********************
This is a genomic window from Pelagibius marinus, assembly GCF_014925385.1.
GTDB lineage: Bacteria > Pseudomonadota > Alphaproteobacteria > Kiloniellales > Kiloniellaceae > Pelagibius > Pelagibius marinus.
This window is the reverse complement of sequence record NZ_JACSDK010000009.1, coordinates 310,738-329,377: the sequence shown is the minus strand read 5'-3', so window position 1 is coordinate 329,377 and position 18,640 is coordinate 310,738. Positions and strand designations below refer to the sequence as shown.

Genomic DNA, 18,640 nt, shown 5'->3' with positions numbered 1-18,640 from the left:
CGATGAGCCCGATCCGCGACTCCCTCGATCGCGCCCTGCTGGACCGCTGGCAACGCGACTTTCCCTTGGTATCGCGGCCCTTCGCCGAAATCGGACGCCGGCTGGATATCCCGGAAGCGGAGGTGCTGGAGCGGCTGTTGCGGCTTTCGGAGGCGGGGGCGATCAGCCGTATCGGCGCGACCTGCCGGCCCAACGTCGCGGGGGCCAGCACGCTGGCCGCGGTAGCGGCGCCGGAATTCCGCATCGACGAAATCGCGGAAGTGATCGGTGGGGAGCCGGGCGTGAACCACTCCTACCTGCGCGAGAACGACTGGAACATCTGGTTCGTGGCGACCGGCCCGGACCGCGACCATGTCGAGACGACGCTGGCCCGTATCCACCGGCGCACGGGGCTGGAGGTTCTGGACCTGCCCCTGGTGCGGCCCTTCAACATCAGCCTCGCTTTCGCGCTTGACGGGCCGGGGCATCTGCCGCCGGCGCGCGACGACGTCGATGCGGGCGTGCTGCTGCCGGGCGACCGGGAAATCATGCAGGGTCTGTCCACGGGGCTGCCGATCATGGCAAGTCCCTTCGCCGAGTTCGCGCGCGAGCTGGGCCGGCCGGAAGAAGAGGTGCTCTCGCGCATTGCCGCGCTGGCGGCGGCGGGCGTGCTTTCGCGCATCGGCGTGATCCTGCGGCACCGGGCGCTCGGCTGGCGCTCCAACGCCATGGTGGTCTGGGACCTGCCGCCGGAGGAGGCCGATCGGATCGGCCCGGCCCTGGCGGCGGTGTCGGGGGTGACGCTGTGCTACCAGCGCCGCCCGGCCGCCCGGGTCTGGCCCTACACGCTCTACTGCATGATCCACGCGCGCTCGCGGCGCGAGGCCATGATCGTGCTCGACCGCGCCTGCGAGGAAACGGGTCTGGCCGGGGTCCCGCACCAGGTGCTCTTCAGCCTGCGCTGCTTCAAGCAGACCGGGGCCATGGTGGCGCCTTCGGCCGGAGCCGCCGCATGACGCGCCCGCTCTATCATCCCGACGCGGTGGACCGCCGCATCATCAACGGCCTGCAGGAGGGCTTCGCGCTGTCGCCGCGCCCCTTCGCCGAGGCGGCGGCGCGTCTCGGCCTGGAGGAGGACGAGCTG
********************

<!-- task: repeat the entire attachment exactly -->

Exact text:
This is a genomic window from Pelagibius marinus, assembly GCF_014925385.1.
GTDB lineage: Bacteria > Pseudomonadota > Alphaproteobacteria > Kiloniellales > Kiloniellaceae > Pelagibius > Pelagibius marinus.
This window is the reverse complement of sequence record NZ_JACSDK010000009.1, coordinates 310,738-329,377: the sequence shown is the minus strand read 5'-3', so window position 1 is coordinate 329,377 and position 18,640 is coordinate 310,738. Positions and strand designations below refer to the sequence as shown.

Genomic DNA, 18,640 nt, shown 5'->3' with positions numbered 1-18,640 from the left:
CGATGAGCCCGATCCGCGACTCCCTCGATCGCGCCCTGCTGGACCGCTGGCAACGCGACTTTCCCTTGGTATCGCGGCCCTTCGCCGAAATCGGACGCCGGCTGGATATCCCGGAAGCGGAGGTGCTGGAGCGGCTGTTGCGGCTTTCGGAGGCGGGGGCGATCAGCCGTATCGGCGCGACCTGCCGGCCCAACGTCGCGGGGGCCAGCACGCTGGCCGCGGTAGCGGCGCCGGAATTCCGCATCGACGAAATCGCGGAAGTGATCGGTGGGGAGCCGGGCGTGAACCACTCCTACCTGCGCGAGAACGACTGGAACATCTGGTTCGTGGCGACCGGCCCGGACCGCGACCATGTCGAGACGACGCTGGCCCGTATCCACCGGCGCACGGGGCTGGAGGTTCTGGACCTGCCCCTGGTGCGGCCCTTCAACATCAGCCTCGCTTTCGCGCTTGACGGGCCGGGGCATCTGCCGCCGGCGCGCGACGACGTCGATGCGGGCGTGCTGCTGCCGGGCGACCGGGAAATCATGCAGGGTCTGTCCACGGGGCTGCCGATCATGGCAAGTCCCTTCGCCGAGTTCGCGCGCGAGCTGGGCCGGCCGGAAGAAGAGGTGCTCTCGCGCATTGCCGCGCTGGCGGCGGCGGGCGTGCTTTCGCGCATCGGCGTGATCCTGCGGCACCGGGCGCTCGGCTGGCGCTCCAACGCCATGGTGGTCTGGGACCTGCCGCCGGAGGAGGCCGATCGGATCGGCCCGGCCCTGGCGGCGGTGTCGGGGGTGACGCTGTGCTACCAGCGCCGCCCGGCCGCCCGGGTCTGGCCCTACACGCTCTACTGCATGATCCACGCGCGCTCGCGGCGCGAGGCCATGATCGTGCTCGACCGCGCCTGCGAGGAAACGGGTCTGGCCGGGGTCCCGCACCAGGTGCTCTTCAGCCTGCGCTGCTTCAAGCAGACCGGGGCCATGGTGGCGCCTTCGGCCGGAGCCGCCGCATGACGCGCCCGCTCTATCATCCCGACGCGGTGGACCGCCGCATCATCAACGGCCTGCAGGAGGGCTTCGCGCTGTCGCCGCGCCCCTTCGCCGAGGCGGCGGCGCGTCTCGGCCTGGAGGAGGACGAGCTG